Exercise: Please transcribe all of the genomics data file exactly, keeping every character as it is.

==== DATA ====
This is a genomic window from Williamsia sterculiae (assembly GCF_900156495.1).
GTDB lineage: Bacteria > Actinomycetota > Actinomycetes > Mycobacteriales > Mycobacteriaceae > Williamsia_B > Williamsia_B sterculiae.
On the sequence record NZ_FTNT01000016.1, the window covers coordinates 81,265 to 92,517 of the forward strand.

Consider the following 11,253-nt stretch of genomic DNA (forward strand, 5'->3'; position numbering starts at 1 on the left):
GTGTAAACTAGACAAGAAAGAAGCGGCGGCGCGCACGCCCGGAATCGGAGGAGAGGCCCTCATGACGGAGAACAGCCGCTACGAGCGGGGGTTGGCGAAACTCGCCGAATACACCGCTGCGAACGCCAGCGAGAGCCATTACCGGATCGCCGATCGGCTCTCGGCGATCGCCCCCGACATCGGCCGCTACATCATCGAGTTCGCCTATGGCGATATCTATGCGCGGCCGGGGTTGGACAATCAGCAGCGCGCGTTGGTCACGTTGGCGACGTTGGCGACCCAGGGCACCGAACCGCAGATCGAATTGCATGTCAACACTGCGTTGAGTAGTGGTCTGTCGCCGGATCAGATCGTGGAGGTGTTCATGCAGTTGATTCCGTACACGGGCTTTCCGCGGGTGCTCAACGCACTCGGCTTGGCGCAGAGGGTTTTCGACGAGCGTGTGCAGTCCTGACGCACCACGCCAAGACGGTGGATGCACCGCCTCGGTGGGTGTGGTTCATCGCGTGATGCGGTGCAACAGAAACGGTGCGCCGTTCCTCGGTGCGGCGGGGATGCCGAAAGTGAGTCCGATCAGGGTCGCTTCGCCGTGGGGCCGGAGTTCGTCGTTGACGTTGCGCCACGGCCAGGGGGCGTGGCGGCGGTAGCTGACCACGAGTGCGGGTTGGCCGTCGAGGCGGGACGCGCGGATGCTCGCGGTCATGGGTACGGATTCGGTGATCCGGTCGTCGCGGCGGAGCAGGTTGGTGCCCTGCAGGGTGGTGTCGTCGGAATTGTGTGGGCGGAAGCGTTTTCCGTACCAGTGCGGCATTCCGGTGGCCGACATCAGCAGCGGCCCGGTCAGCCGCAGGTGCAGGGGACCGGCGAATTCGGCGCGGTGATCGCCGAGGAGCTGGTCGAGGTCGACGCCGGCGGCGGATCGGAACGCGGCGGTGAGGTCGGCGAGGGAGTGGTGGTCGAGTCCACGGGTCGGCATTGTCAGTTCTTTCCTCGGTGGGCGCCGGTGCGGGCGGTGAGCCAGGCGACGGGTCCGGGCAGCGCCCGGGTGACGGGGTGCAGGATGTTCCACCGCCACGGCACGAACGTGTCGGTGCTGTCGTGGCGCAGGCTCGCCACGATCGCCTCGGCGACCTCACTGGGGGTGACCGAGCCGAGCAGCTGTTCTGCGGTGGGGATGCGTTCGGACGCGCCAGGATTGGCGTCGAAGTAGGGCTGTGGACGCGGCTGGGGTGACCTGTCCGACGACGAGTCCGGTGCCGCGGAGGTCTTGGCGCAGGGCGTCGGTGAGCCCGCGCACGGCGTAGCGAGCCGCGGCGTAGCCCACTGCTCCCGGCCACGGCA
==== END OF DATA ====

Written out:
This is a genomic window from Williamsia sterculiae (assembly GCF_900156495.1).
GTDB lineage: Bacteria > Actinomycetota > Actinomycetes > Mycobacteriales > Mycobacteriaceae > Williamsia_B > Williamsia_B sterculiae.
On the sequence record NZ_FTNT01000016.1, the window covers coordinates 81,265 to 92,517 of the forward strand.

Consider the following 11,253-nt stretch of genomic DNA (forward strand, 5'->3'; position numbering starts at 1 on the left):
GTGTAAACTAGACAAGAAAGAAGCGGCGGCGCGCACGCCCGGAATCGGAGGAGAGGCCCTCATGACGGAGAACAGCCGCTACGAGCGGGGGTTGGCGAAACTCGCCGAATACACCGCTGCGAACGCCAGCGAGAGCCATTACCGGATCGCCGATCGGCTCTCGGCGATCGCCCCCGACATCGGCCGCTACATCATCGAGTTCGCCTATGGCGATATCTATGCGCGGCCGGGGTTGGACAATCAGCAGCGCGCGTTGGTCACGTTGGCGACGTTGGCGACCCAGGGCACCGAACCGCAGATCGAATTGCATGTCAACACTGCGTTGAGTAGTGGTCTGTCGCCGGATCAGATCGTGGAGGTGTTCATGCAGTTGATTCCGTACACGGGCTTTCCGCGGGTGCTCAACGCACTCGGCTTGGCGCAGAGGGTTTTCGACGAGCGTGTGCAGTCCTGACGCACCACGCCAAGACGGTGGATGCACCGCCTCGGTGGGTGTGGTTCATCGCGTGATGCGGTGCAACAGAAACGGTGCGCCGTTCCTCGGTGCGGCGGGGATGCCGAAAGTGAGTCCGATCAGGGTCGCTTCGCCGTGGGGCCGGAGTTCGTCGTTGACGTTGCGCCACGGCCAGGGGGCGTGGCGGCGGTAGCTGACCACGAGTGCGGGTTGGCCGTCGAGGCGGGACGCGCGGATGCTCGCGGTCATGGGTACGGATTCGGTGATCCGGTCGTCGCGGCGGAGCAGGTTGGTGCCCTGCAGGGTGGTGTCGTCGGAATTGTGTGGGCGGAAGCGTTTTCCGTACCAGTGCGGCATTCCGGTGGCCGACATCAGCAGCGGCCCGGTCAGCCGCAGGTGCAGGGGACCGGCGAATTCGGCGCGGTGATCGCCGAGGAGCTGGTCGAGGTCGACGCCGGCGGCGGATCGGAACGCGGCGGTGAGGTCGGCGAGGGAGTGGTGGTCGAGTCCACGGGTCGGCATTGTCAGTTCTTTCCTCGGTGGGCGCCGGTGCGGGCGGTGAGCCAGGCGACGGGTCCGGGCAGCGCCCGGGTGACGGGGTGCAGGATGTTCCACCGCCACGGCACGAACGTGTCGGTGCTGTCGTGGCGCAGGCTCGCCACGATCGCCTCGGCGACCTCACTGGGGGTGACCGAGCCGAGCAGCTGTTCTGCGGTGGGGATGCGTTCGGACGCGCCAGGATTGGCGTCGAAGTAGGGCTGTGGACGCGGCTGGGGTGACCTGTCCGACGACGAGTCCGGTGCCGCGGAGGTCTTGGCGCAGGGCGTCGGTGAGCCCGCGCACGGCGTAGCGAGCCGCGGCGTAGCCCACTGCTCCCGGCCACGGCA